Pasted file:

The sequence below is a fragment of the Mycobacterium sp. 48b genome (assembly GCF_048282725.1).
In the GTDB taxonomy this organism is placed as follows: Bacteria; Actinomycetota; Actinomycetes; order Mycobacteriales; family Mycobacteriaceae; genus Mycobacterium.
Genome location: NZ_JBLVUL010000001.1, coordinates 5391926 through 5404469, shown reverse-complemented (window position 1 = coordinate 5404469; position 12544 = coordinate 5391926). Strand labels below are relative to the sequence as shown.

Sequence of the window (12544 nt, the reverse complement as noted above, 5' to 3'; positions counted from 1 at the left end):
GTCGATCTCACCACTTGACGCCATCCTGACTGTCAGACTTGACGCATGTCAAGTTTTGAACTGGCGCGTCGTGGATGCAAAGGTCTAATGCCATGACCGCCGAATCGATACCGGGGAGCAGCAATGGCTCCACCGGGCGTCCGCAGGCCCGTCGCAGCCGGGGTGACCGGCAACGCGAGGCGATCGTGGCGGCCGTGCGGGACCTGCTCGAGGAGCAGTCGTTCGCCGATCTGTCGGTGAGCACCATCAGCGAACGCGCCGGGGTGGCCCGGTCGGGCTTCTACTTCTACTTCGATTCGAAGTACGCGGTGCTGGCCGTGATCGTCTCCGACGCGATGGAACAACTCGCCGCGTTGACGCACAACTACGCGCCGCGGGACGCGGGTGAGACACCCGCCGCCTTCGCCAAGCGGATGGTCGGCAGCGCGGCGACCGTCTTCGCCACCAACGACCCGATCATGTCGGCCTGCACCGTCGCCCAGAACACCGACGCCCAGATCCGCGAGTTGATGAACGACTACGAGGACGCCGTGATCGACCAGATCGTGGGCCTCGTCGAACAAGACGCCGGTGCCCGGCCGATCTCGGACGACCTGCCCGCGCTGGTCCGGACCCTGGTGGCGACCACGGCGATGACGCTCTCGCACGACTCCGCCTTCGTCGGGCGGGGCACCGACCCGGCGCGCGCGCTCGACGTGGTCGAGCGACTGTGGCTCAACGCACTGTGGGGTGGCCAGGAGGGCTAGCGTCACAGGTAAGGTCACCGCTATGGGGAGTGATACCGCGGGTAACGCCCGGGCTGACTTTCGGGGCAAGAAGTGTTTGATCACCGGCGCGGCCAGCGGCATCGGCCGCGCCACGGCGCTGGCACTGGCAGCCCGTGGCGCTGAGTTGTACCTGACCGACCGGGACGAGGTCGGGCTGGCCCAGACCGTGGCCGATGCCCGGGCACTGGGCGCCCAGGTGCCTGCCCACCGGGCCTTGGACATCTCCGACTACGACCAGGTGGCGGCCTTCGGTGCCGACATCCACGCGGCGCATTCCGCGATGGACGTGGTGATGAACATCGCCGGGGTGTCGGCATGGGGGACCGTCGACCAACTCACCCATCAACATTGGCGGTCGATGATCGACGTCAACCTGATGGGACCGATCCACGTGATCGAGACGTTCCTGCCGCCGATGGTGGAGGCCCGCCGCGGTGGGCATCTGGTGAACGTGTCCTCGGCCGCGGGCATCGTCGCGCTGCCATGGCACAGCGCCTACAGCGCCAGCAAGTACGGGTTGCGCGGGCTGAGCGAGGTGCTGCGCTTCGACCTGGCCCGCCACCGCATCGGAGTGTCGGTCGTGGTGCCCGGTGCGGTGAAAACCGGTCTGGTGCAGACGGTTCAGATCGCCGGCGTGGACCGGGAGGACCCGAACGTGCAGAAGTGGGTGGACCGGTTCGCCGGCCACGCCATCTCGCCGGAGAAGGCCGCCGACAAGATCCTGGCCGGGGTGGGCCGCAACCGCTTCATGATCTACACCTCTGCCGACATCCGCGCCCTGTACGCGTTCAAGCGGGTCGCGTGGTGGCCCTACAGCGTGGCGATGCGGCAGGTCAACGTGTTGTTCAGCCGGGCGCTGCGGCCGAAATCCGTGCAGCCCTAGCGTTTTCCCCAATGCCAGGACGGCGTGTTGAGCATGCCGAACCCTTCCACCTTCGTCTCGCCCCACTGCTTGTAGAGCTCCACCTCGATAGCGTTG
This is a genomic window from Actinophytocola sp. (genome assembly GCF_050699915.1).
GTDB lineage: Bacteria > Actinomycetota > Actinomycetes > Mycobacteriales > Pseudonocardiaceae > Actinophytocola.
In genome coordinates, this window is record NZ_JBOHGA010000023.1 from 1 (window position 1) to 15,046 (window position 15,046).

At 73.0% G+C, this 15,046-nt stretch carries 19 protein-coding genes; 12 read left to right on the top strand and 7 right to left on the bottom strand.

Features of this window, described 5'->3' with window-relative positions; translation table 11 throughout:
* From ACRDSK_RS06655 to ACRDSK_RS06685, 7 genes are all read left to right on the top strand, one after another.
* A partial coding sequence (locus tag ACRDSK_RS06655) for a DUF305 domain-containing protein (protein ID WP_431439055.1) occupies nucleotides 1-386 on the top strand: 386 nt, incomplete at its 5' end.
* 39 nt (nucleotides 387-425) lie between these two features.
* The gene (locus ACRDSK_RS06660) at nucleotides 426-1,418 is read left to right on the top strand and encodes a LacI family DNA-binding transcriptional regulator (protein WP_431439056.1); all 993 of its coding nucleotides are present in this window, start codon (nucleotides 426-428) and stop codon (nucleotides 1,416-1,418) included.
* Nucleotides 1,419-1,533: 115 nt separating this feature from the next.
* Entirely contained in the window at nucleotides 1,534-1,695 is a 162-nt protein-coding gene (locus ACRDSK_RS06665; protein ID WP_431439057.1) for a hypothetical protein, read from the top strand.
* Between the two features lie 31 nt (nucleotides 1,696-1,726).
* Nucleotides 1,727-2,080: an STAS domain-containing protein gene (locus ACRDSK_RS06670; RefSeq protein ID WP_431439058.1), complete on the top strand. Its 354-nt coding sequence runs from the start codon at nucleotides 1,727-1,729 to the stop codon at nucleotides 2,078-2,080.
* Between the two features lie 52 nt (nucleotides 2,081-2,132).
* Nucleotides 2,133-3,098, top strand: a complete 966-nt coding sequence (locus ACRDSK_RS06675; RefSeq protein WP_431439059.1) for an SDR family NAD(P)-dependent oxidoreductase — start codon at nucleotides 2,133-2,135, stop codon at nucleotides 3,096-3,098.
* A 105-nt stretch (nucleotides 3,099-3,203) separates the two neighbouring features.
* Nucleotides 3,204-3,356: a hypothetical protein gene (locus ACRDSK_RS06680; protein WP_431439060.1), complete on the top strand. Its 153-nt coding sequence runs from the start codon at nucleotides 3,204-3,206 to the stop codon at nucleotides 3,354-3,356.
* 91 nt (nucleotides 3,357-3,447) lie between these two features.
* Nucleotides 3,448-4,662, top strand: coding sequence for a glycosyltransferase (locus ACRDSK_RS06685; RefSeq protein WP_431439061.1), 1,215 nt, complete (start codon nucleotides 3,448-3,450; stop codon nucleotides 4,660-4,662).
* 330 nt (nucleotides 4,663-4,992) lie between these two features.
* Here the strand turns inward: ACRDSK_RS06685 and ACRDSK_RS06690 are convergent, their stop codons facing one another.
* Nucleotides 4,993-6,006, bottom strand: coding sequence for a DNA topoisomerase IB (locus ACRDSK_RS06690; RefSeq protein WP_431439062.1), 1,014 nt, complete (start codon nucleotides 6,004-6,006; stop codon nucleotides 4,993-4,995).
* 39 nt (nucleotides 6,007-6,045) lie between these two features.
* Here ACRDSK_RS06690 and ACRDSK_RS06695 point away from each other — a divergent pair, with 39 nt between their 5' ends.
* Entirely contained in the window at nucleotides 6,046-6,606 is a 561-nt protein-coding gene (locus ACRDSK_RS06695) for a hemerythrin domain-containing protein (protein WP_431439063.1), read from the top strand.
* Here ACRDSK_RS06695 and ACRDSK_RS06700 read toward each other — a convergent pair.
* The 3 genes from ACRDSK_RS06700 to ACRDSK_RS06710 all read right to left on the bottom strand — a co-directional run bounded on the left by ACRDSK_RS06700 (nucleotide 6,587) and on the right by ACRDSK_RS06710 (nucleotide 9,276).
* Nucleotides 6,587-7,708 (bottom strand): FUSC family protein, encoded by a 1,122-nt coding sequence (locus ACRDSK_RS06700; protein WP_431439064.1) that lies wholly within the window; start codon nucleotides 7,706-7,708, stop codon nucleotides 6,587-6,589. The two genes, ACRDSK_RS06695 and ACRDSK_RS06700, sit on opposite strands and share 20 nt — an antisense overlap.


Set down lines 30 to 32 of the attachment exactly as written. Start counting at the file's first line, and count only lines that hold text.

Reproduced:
* Entirely contained in the window at nucleotides 6,046-6,606 is a 561-nt protein-coding gene (locus ACRDSK_RS06695) for a hemerythrin domain-containing protein (protein WP_431439063.1), read from the top strand.
* Here ACRDSK_RS06695 and ACRDSK_RS06700 read toward each other — a convergent pair.
* The 3 genes from ACRDSK_RS06700 to ACRDSK_RS06710 all read right to left on the bottom strand — a co-directional run bounded on the left by ACRDSK_RS06700 (nucleotide 6,587) and on the right by ACRDSK_RS06710 (nucleotide 9,276).